If you believe what you are seeing in photos of the Ford GT’s 10-inch digital instrument cluster, this supercar is good for as much as 216 miles per hour. With that kind of warp-speed power available under your right foot, having some technological assistance is a great idea. Fortunately, the new GT offers five drive modes to make the most of that power in any environment and the cluster changes to highlight the information you need for your driving mission.
“Driver focus and attention are key with such high performance,” Jamal Hameedi, chief engineer, Ford Performance, said. “We’ve designed the GT with a sleek, digital instrument display that changes, depending on driving mode, in ways that are important and usable to the driver.”
When you are moving at Ford GT speeds, it’s important to have the right information displayed so you can make quick decisions. Ford turned to its partners to perfect the cutting-edge display. Pektron helped with the hardware and Conjure developed the easily readable graphics that don’t distract from the road.
To help perfect the display for a performance environment, Ford Performance turned to one of its Multimatic Motorsports drivers, Scott Pruett, who tested the display on a Ford simulator. He ultimately suggested expanding the tachometer view to allow seeing it from the driver’s peripheral vision.
“We spent an enormous amount of time getting this just right,” Nick Terzes, Ford GT engineering supervisor, said. “The result is simple, but achieving simple perfectly can be a challenge.”
With the GT cluster, this is clearly the way we are headed for the future.—Nick Terzes, Ford Performance
“With the GT cluster, this is clearly the way we are headed for the future,” Nick said in the video voiceover. “You are going to see a lot more of this in other Ford products. This is all about providing the best information to the driver and making a clear technological leap into the future. And, GT is where it starts.”
That’s definitely exciting to hear, but the Ford GT already shares a technology offered in cars that are available to the masses—drive modes. What makes this setup unique is that the digital instrument cluster changes based on the drive mode selected via controls on the steering wheel.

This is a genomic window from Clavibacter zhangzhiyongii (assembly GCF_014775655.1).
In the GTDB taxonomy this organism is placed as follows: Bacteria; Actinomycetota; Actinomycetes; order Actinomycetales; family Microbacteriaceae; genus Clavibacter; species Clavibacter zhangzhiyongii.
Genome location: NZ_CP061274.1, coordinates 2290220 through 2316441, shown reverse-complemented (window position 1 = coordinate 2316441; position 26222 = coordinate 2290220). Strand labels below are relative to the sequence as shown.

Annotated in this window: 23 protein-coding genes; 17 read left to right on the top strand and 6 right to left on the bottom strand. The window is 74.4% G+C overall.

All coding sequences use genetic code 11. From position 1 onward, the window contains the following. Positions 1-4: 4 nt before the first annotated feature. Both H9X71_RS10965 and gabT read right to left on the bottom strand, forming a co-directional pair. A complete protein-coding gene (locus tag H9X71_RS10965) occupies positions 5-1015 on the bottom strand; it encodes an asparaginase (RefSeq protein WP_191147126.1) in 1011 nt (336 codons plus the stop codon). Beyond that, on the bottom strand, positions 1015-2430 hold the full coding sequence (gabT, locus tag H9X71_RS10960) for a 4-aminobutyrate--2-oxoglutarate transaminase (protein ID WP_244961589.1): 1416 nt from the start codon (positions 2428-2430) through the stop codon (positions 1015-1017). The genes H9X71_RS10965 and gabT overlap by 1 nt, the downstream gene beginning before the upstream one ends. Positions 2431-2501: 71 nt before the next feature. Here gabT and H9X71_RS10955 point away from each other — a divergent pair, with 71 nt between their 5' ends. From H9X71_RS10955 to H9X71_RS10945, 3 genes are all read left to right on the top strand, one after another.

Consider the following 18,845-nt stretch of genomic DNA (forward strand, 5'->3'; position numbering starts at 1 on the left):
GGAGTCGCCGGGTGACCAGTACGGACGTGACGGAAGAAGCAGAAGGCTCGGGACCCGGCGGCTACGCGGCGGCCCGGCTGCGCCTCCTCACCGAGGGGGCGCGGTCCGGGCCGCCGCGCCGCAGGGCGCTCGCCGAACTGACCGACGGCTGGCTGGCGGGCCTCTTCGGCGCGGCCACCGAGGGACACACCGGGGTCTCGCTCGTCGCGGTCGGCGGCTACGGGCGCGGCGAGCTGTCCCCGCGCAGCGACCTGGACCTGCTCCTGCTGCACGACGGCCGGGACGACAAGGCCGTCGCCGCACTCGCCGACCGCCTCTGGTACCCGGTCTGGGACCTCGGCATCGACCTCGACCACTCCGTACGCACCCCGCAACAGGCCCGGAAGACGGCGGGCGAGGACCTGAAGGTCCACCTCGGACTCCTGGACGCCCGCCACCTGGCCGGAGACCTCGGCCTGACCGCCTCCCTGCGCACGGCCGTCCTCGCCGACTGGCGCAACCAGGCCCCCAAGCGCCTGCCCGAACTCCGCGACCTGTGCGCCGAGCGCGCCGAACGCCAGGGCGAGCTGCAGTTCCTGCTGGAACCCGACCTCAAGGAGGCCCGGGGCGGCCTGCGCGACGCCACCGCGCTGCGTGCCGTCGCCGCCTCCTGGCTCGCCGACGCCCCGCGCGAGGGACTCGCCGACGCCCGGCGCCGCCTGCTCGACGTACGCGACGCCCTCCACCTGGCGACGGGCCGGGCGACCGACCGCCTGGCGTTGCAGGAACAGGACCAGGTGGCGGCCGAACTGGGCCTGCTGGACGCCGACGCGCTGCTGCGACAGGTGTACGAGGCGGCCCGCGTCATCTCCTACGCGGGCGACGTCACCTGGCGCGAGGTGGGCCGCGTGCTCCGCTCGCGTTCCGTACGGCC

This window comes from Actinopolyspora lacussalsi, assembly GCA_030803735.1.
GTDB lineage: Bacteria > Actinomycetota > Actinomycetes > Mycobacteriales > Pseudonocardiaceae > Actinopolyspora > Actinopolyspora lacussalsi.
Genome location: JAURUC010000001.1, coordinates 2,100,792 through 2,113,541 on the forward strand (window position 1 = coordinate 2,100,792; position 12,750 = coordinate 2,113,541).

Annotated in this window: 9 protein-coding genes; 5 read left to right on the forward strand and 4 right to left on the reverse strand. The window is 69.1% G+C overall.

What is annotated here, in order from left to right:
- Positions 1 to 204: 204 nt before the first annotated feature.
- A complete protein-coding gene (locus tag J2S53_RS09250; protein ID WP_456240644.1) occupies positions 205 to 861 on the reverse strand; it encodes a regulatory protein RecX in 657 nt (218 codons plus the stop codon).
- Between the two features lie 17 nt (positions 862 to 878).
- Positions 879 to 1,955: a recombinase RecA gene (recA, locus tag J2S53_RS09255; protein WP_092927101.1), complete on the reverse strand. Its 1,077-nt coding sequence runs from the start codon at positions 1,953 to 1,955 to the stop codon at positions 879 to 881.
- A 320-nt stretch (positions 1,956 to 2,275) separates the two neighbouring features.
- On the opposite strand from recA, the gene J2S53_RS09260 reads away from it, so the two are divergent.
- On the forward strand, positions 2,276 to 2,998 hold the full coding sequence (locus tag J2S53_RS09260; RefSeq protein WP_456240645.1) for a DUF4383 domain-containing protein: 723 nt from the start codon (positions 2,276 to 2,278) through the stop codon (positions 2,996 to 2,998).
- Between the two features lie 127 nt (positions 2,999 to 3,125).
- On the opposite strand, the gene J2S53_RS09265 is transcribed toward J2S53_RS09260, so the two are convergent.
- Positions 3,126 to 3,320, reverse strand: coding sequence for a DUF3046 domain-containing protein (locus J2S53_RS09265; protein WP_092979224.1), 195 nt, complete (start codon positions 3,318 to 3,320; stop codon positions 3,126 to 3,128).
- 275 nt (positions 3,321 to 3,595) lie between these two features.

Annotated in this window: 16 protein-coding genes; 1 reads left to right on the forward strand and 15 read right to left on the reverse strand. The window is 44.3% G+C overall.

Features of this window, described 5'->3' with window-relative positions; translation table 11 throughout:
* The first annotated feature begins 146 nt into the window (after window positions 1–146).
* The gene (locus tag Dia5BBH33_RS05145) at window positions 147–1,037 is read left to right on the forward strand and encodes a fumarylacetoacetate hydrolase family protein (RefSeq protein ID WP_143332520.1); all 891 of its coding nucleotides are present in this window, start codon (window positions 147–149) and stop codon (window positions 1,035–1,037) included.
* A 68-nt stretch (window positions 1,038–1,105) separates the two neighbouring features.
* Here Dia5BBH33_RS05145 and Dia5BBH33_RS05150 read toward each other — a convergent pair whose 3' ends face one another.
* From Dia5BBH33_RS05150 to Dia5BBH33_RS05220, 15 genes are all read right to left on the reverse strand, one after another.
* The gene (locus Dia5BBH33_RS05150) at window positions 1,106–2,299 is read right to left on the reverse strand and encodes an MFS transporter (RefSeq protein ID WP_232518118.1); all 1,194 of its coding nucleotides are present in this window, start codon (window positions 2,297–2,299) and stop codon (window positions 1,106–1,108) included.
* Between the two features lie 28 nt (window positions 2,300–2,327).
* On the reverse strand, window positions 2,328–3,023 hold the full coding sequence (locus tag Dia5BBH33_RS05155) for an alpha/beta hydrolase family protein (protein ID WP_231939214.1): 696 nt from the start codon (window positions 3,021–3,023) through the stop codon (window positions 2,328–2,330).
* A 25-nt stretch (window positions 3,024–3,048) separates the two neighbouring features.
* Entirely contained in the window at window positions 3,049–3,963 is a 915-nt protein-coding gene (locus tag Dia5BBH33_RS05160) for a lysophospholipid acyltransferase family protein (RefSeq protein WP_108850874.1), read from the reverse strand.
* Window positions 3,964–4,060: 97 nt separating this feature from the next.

According to Ford Performance, these are the changes to the GT’s display in each driving mode:
- Normal mode displays information in a purposeful, businesslike manner. The theme is simple; the speedometer is centered and bold, gear selection is to the right, fuel and temperature are top left. The hockey-stick-shaped tachometer displays in a compressed scale for lower rpm, as the engine revs so quickly the lower counts mean almost nothing to the driver. The 3,000-to-7,000-rpm range dominates the top of the display.
- Wet mode carries many of the same information concepts over from normal mode, using a blue theme and a “wet floor” concept. Graphics under the speedometer emulate the shine of wet asphalt to remind the driver of the mode selection.
- Sport mode adjusts information priorities. Front and center is gear selection, with the speedometer off to the right and less prominent. It’s displayed in an aggressive orange theme and is the preferred mode for most test drivers.
- Track mode presents a stark combination of black background and highly legible text and graphics, in a crisp, red theme that’s easy for the eye to pick up in a fast-paced environment. Gear selection and engine speed are displayed prominently, while coolant temperature, oil pressure, oil temperature and fuel level—rendered as a percentage rather than miles to empty—are bottom right.
- V-Max offers an entirely different display—purposeful and pared down. Specifically tailored to pursuing maximum top speed, it displays a large, centered speedometer, with tachometer reduced to just a line with indicator dot for minimal distraction. Coolant temperature, oil pressure, oil temperature and turbocharger boost are displayed to the right, with fuel level displayed top left.
These variations sound pretty great, but apparently the execution is quite effective as well.
“This is exactly what I want to see when I want to see it,” Le Mans-winning driver, Joey Hand, told the Ford GT team. “You guys did a great job.”